The Real Risks of Social Media

The news media has been all over the ‘Facebook Fiasco’ involving the future head of Britain’s MI6. All the ridicule and snide commentary aside, this incident should lead to thoughtful discussion and debate at enterprises about the real risks of social media.

IREC has been tracking the social media domain for almost a couple of years now. We have seen a significant shift in CISOs’ perception on this topic.

Before we get into the details, let us establish a common definition of the term – we use ‘social media’ to refer to the group of technologies/platforms that enable creation and sharing of user-generated content. Examples include blogs, wikis, forums, ratings, tagging and social networking.

If used well, social media could provide a useful and creative channel to build top-line growth and enhance brand awareness. Some of the creative examples that come to mind include:
Dell’s use of Twitter as a sales promotion vehicle
Comcast’s customer service experiment via Twitter

The first set of queries we received on this topic were all about the potential security risks of social media. CISOs were also interested in knowing their peers policy posture in this area – Are companies allowing access to Facebook? What technical controls are available to prevent data leakage through social media channels? etc

In the course of the past 12 months, one thing has become very clear: The real concern for corporations is not the security risks of social media, but the reputational risks that accompany thousands of employees sharing their life (and work) details in the public domain. A recent study conducted by our sister program, the Marketing Leadership Council found that 71% of organizations surveyed plan to increase their social media investments in 2009. However less than a quarter of these organizations had a social media strategy in place.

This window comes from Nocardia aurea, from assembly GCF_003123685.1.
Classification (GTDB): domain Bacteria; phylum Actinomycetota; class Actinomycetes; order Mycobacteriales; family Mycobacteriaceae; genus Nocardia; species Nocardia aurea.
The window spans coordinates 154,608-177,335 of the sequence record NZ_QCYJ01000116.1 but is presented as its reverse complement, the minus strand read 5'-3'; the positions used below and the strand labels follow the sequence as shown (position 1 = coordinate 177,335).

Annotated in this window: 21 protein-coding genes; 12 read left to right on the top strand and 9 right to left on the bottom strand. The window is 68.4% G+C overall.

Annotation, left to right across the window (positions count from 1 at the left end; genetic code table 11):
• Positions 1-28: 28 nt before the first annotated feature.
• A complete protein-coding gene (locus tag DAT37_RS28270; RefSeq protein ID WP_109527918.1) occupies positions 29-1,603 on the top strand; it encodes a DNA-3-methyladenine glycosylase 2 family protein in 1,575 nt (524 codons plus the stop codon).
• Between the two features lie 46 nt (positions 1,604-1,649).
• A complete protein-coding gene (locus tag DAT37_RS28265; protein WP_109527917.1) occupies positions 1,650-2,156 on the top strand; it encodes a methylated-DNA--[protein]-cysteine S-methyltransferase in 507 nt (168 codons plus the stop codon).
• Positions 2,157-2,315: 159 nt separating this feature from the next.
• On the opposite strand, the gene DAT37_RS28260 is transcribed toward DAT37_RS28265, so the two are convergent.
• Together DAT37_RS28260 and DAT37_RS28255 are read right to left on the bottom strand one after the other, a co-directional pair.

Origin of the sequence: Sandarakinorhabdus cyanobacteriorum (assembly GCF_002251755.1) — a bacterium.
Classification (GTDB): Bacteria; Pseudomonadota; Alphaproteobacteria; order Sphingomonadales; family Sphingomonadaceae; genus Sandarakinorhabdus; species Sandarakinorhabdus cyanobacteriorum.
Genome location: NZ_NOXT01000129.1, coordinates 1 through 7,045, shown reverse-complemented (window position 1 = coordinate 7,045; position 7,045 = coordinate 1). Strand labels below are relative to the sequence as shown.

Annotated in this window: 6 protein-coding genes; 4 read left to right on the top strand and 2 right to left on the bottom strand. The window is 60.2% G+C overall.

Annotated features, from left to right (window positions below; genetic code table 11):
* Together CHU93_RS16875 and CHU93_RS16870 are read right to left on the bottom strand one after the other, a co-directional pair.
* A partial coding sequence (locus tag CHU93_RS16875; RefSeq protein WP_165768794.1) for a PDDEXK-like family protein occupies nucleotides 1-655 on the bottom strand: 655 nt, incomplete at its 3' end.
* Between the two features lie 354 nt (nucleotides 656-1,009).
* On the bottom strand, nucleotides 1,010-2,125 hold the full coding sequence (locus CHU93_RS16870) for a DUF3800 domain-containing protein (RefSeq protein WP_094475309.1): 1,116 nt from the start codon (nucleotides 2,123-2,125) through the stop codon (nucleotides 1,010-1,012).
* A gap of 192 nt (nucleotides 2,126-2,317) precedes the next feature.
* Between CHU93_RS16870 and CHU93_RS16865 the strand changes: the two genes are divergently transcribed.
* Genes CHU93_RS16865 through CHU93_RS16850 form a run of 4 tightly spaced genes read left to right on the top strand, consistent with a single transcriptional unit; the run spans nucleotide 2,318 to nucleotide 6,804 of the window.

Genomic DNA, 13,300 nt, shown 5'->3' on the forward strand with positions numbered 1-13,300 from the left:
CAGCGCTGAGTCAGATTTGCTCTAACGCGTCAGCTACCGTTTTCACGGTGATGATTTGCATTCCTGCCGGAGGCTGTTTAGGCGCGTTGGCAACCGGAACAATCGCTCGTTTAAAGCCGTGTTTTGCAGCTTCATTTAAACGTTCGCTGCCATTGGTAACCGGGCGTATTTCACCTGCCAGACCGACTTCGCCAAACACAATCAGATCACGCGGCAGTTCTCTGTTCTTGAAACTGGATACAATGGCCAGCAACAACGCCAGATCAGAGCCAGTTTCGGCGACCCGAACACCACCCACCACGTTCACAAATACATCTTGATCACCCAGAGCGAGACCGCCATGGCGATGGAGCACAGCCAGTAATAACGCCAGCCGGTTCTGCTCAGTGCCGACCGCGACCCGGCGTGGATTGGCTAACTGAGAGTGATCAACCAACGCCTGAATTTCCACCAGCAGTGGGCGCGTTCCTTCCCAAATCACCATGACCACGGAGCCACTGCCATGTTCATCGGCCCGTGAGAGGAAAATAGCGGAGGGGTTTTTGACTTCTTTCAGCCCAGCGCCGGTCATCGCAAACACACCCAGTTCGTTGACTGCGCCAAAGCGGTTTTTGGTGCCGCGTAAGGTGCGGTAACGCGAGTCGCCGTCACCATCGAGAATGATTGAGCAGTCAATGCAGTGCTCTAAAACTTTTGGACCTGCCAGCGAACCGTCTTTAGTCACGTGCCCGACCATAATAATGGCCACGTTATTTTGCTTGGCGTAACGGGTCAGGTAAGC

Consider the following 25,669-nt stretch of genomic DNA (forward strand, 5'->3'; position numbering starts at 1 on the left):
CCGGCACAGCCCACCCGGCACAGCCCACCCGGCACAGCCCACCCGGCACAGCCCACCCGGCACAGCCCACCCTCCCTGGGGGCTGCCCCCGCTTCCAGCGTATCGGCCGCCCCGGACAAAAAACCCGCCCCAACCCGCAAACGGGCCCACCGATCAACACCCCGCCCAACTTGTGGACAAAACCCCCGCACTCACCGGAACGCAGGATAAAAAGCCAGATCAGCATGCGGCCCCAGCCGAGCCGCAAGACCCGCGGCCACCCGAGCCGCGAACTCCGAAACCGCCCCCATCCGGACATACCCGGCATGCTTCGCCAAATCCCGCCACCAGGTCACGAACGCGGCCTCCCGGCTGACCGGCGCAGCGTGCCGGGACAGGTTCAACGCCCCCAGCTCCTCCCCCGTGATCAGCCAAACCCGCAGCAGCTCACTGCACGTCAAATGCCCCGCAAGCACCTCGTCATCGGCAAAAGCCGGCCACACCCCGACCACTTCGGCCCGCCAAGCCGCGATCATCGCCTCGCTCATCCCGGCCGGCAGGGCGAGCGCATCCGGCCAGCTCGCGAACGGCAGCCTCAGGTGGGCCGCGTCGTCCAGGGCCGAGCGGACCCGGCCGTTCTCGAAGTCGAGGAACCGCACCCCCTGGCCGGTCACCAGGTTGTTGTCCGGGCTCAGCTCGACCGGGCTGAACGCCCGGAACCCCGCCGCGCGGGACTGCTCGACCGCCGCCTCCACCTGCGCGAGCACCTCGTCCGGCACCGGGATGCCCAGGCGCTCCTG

It begs the question: What should Information Risk’s role in social media governance be?
Our conversations with CISOs at leading corporations suggest the following:
1. Develop a social media policy that covers the use of social media by the enterprise (eg., recruiting on Facebook) as well as by individuals. Provide simple ‘do’s and don’ts.’ The US Air Force has put together a simple flowchart to help staff decide when/how to respond to a social media post – very effective example of social media policy in action!

2. Incorporate social media etiquette into your organization’s security awareness and training programs. (These need not be part of the security awareness program per se – just make sure it is a part of some training employees receive). Include contractors in the program and create little booklets/information packets that employees can share with their families.

3. Lobby for investment in reputation management and moderation technologies. Most probably, your Corporate Communications department is thinking about this as well.

4. Take the lead in setting up a social media governance program. Many executives in the organization are thinking about social media – like HR, Corp Comm and Marketing. Get the group together to lay the groundwork for a well-defined program.

5. Finally, don’t forget to collaborate with your Legal department on issues such as records retention policies and monitoring of social media activities.

Explore posts in the same categories: Awareness, Web 2.0 / Collaboration tools

One Comment on “The Real Risks of Social Media”

  1. As in most of these cases, social media is only partly a technology problem. Most of the IT departments are capable today to offer some technical measures. The real challenge and issue is from my point of view on the People and Governance side.

    Without proper guidance and a clear set of Do’s and Don’ts the employees just don’t know how far they can go. I’m sure that the picture of the future head of MI6 wasn’t published by his wife on purpose. Besides his professional role this man has a private life and she was just sharing information with friends she most probably thought. Has anyone educated her about the possible impact? For sure not.

    We have to do our homework’s first and then we can use the social media power for business advantage to create additional business value. Not the technology is evil it’s us who use them.

    Andreas Wuchner

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